I do realise that things did not go great for everyone in Russia. Some people struggled. Some really got the raw end of the stick. But you can find this in every country: I travel a great deal and am yet to find a land where every single person is absolutely happy and content and no one is complaining about anything.
Yes, Russia was rife with bureaucracy. Bribery was common. But overall life was good for the majority. There were plenty of honest hardworking people and the system (although definitely not without fault) worked.
Russia went through some seriously rough times in the 1990's: my country nearly perished. But it survived and rebuilt itself. It is doing fine now.
I was there just last month and was happy to see that overall people (as in your average folk) are doing good and are happy with their country and it's leadership. I stress that they are not afraid to "show their true feelings"-they are genuinely happy and content.
It also felt good to "belong", be a natural part of something. Only those who lived for a long time in countries other than their own (especially those with a completely different language) would know what I mean. It's all good and well (and cute and entertaining) to be asked "Where are you from" on your holiday. It's entirely different feeling when this happens several times a day for years on end in the country where you lived most of your life and are a citizen of: you feel excluded, like you don't belong.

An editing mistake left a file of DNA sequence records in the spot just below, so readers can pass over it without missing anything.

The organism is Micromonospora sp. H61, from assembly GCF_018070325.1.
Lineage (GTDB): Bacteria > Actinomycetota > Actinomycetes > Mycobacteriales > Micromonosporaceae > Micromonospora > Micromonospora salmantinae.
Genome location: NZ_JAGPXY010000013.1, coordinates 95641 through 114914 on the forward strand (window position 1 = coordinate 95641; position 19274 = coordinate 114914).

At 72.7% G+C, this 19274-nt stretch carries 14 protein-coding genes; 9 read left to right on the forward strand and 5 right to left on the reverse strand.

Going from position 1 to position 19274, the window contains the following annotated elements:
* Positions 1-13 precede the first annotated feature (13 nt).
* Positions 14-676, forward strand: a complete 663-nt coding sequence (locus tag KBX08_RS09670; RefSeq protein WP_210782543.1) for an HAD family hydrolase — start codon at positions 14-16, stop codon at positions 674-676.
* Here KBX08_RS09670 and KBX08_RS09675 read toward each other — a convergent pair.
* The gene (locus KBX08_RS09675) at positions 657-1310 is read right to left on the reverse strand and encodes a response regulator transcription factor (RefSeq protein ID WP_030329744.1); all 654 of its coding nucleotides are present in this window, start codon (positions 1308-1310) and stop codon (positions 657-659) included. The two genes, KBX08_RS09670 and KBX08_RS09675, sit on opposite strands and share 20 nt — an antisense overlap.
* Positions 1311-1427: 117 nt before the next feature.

When I was in Moscow, no one asked me where I was from-they naturally assumed I was from there. People addressed me by my proper name in a respectful manner (Russian way of doing this is using one's first and middle name-it's very culture specific). I was asked for directions by passersby on the streets. When I inquired about a job (just out of curiosity), no one asked me if I had a proper visa-they assumed I did. It felt good to be on a Metro (subway) and be surrounded by people all speaking my native language.
Many will do well to remember that in today's age of media anything and everything is a subject of a "spin": whomever gets the most print/TV/Internet space in any given territory wins public opinion. It is very rare to get a true objective information on anything: whatever country you live in will put it's spin on it. Add to that the fact that opinions (and truth itself) are very subjective based on one's interpretation, which is often colored by one's personal (past or present) experience.
I quite deliberately avoid any political discussion here: I do not wish to engage. I do have an opinion (quite strong one), but that's not the point of this post.
I was brought up to be grateful. To remember all the good that was done to you.
So I say this again: I love my country and will not forsake it in order to please somebody/anybody. It was (and is) good to me and I shall never forget it.
So please do not prompt me to any political discussions-it's a pointless exercise. While you are perfectly entitled to your opinion, kindly do not try force it on me or attempt to "convert" me.